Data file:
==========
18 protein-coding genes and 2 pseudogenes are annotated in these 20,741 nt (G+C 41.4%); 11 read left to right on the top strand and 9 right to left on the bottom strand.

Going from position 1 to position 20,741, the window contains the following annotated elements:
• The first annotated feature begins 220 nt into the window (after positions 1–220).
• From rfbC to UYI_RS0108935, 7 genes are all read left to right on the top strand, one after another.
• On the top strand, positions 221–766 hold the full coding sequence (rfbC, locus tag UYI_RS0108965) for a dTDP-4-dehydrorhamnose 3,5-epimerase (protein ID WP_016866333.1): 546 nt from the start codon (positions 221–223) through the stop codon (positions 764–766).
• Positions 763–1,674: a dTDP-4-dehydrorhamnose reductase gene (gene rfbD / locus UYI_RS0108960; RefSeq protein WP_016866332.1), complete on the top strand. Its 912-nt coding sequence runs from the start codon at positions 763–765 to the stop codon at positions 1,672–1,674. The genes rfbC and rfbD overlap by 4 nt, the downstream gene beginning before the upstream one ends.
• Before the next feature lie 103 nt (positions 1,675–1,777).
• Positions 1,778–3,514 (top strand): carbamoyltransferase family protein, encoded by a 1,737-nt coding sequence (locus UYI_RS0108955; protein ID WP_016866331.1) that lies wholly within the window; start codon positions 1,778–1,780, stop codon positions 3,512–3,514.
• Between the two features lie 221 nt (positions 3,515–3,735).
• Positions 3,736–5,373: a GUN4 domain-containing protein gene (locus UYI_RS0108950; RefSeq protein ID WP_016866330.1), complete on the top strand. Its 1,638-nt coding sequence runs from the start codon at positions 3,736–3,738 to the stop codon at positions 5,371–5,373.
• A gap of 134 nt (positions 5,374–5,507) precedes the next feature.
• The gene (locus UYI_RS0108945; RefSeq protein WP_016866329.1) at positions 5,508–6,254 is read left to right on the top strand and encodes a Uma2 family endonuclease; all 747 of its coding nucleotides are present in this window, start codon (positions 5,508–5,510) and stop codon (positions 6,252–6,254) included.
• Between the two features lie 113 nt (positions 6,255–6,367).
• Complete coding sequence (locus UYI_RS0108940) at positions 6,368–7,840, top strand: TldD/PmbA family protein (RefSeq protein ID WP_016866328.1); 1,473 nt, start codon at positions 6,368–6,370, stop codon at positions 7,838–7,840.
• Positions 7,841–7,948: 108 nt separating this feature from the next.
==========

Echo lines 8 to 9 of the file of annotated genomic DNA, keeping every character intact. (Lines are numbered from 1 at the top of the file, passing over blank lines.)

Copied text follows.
• Positions 1,778–3,514 (top strand): carbamoyltransferase family protein, encoded by a 1,737-nt coding sequence (locus UYI_RS0108955; protein ID WP_016866331.1) that lies wholly within the window; start codon positions 1,778–1,780, stop codon positions 3,512–3,514.
• Between the two features lie 221 nt (positions 3,515–3,735).